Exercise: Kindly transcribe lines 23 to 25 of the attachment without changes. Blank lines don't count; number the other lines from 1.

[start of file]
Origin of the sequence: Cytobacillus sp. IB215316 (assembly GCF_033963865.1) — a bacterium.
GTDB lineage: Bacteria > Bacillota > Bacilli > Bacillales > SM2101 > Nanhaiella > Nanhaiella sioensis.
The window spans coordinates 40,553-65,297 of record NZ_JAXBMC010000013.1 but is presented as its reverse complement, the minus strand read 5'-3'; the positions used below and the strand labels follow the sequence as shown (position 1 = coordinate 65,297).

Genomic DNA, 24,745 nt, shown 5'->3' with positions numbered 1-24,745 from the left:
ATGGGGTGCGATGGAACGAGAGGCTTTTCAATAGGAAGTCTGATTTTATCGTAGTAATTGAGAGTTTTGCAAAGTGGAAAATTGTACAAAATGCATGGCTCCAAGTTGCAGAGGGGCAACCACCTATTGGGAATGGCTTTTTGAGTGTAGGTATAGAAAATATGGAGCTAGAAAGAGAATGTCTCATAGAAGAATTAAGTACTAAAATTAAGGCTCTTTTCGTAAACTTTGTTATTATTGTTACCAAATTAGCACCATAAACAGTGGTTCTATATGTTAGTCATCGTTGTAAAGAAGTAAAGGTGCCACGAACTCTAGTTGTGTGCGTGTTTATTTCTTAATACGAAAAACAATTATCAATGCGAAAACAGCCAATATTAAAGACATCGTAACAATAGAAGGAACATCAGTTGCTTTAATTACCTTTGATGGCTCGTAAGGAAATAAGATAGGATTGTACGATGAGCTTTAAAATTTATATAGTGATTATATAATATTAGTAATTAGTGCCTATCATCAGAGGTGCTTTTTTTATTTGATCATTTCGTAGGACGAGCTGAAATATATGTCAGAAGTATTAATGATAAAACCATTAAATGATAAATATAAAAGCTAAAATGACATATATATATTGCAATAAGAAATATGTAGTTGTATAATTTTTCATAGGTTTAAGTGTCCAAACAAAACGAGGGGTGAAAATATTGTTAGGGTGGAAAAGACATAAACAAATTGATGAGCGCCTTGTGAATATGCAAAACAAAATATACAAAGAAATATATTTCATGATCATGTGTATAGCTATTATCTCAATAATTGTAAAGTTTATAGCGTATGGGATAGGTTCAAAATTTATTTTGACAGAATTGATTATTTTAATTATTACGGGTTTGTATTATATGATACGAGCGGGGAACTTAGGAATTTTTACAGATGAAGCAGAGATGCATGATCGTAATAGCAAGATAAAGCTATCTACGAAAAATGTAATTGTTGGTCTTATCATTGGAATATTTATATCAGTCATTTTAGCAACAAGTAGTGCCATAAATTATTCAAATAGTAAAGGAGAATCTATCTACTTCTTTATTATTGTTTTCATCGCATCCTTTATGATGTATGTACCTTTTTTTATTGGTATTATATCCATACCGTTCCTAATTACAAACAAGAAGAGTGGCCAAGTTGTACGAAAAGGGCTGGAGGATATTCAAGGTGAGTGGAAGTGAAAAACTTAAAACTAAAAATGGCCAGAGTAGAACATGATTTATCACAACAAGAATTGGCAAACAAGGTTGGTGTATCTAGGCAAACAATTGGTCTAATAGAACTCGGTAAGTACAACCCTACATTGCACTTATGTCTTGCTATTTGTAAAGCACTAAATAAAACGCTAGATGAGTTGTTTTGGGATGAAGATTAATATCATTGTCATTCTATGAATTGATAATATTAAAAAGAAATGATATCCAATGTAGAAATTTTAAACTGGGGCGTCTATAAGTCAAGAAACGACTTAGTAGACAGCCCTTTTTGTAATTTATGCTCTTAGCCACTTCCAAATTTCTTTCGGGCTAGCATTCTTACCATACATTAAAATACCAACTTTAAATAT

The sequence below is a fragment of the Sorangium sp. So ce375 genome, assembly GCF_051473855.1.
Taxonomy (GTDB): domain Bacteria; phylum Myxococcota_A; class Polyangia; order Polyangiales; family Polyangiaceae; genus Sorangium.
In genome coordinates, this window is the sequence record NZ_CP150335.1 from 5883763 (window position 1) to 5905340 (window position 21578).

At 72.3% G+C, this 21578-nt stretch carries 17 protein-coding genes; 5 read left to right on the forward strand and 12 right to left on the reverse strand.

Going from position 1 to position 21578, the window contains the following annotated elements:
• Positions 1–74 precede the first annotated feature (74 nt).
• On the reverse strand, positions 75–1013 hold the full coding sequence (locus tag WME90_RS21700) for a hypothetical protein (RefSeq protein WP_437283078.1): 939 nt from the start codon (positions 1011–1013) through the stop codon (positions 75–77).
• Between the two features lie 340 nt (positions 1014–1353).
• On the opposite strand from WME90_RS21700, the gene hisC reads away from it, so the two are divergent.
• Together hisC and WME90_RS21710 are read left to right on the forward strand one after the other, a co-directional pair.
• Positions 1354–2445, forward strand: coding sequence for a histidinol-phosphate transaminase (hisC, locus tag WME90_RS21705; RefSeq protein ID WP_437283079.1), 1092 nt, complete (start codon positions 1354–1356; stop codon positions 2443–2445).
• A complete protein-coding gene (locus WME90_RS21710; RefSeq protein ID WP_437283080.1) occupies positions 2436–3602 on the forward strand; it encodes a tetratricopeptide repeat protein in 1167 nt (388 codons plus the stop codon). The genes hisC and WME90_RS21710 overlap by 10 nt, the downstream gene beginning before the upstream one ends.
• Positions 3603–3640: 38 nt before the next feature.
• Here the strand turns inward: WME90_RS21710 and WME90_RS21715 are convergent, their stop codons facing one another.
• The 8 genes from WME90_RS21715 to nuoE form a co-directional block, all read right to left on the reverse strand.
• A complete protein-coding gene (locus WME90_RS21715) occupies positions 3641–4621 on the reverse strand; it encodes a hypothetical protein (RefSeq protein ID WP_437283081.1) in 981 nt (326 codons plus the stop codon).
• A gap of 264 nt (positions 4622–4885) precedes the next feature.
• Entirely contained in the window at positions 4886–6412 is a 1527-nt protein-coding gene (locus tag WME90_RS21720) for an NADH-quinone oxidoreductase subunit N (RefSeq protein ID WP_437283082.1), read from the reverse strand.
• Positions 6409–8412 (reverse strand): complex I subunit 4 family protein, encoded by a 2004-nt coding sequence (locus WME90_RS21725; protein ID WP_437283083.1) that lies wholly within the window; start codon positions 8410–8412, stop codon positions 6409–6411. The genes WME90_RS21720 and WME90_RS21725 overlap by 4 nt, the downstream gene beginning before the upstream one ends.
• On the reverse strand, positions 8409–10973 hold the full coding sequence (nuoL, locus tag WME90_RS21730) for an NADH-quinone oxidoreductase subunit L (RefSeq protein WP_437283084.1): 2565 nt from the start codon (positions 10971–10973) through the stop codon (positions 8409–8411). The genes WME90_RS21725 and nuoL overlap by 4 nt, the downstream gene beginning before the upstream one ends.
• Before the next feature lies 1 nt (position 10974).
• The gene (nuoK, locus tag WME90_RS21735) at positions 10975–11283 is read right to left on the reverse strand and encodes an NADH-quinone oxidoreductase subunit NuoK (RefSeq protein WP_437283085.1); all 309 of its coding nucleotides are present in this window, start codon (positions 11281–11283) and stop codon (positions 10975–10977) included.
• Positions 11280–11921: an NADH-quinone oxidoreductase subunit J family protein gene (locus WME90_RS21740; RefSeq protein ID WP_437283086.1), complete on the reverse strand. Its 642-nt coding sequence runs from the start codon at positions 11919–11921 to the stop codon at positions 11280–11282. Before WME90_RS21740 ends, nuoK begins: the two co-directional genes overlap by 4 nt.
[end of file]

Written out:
• Entirely contained in the window at positions 4886–6412 is a 1527-nt protein-coding gene (locus tag WME90_RS21720) for an NADH-quinone oxidoreductase subunit N (RefSeq protein ID WP_437283082.1), read from the reverse strand.
• Positions 6409–8412 (reverse strand): complex I subunit 4 family protein, encoded by a 2004-nt coding sequence (locus WME90_RS21725; protein ID WP_437283083.1) that lies wholly within the window; start codon positions 8410–8412, stop codon positions 6409–6411. The genes WME90_RS21720 and WME90_RS21725 overlap by 4 nt, the downstream gene beginning before the upstream one ends.
• On the reverse strand, positions 8409–10973 hold the full coding sequence (nuoL, locus tag WME90_RS21730) for an NADH-quinone oxidoreductase subunit L (RefSeq protein WP_437283084.1): 2565 nt from the start codon (positions 10971–10973) through the stop codon (positions 8409–8411). The genes WME90_RS21725 and nuoL overlap by 4 nt, the downstream gene beginning before the upstream one ends.